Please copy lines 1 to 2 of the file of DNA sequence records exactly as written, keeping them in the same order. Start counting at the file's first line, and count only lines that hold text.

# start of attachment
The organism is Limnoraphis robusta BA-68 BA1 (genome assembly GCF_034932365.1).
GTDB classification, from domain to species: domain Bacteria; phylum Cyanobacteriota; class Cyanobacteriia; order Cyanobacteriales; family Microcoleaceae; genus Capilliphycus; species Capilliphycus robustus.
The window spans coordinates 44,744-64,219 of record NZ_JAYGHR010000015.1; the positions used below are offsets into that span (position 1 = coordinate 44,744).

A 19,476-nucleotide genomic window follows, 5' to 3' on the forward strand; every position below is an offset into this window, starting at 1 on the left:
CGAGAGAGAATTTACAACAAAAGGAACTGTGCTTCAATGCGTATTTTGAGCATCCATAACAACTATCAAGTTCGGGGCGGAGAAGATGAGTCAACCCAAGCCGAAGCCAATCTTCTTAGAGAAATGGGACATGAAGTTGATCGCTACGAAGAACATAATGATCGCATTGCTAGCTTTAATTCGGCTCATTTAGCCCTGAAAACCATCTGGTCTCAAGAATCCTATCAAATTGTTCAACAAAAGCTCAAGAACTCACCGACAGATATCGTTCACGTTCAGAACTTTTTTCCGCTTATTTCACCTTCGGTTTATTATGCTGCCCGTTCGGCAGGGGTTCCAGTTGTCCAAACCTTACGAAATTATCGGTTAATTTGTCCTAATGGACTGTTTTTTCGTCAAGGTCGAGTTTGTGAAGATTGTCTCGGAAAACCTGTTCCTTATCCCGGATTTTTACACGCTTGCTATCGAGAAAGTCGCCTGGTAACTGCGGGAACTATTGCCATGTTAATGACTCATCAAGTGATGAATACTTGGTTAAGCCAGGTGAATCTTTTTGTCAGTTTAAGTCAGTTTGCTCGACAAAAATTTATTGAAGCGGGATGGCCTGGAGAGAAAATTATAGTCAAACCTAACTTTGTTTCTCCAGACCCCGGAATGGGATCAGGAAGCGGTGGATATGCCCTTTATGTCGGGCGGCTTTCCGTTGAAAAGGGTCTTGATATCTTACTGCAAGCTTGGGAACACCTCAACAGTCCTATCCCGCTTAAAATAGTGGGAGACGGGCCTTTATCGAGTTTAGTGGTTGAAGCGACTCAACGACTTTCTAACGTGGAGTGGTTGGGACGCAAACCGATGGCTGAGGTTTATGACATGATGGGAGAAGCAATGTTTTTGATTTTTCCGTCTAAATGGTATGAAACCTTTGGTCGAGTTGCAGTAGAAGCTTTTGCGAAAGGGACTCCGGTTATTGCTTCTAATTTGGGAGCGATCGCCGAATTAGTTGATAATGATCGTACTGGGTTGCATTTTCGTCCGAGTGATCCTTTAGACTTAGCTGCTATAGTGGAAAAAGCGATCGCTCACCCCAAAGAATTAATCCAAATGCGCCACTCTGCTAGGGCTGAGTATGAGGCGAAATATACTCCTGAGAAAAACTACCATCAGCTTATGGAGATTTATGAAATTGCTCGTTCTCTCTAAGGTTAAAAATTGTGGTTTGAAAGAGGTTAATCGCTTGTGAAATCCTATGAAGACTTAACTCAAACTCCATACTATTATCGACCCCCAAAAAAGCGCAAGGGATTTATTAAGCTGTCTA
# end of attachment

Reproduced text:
The organism is Limnoraphis robusta BA-68 BA1 (genome assembly GCF_034932365.1).
GTDB classification, from domain to species: domain Bacteria; phylum Cyanobacteriota; class Cyanobacteriia; order Cyanobacteriales; family Microcoleaceae; genus Capilliphycus; species Capilliphycus robustus.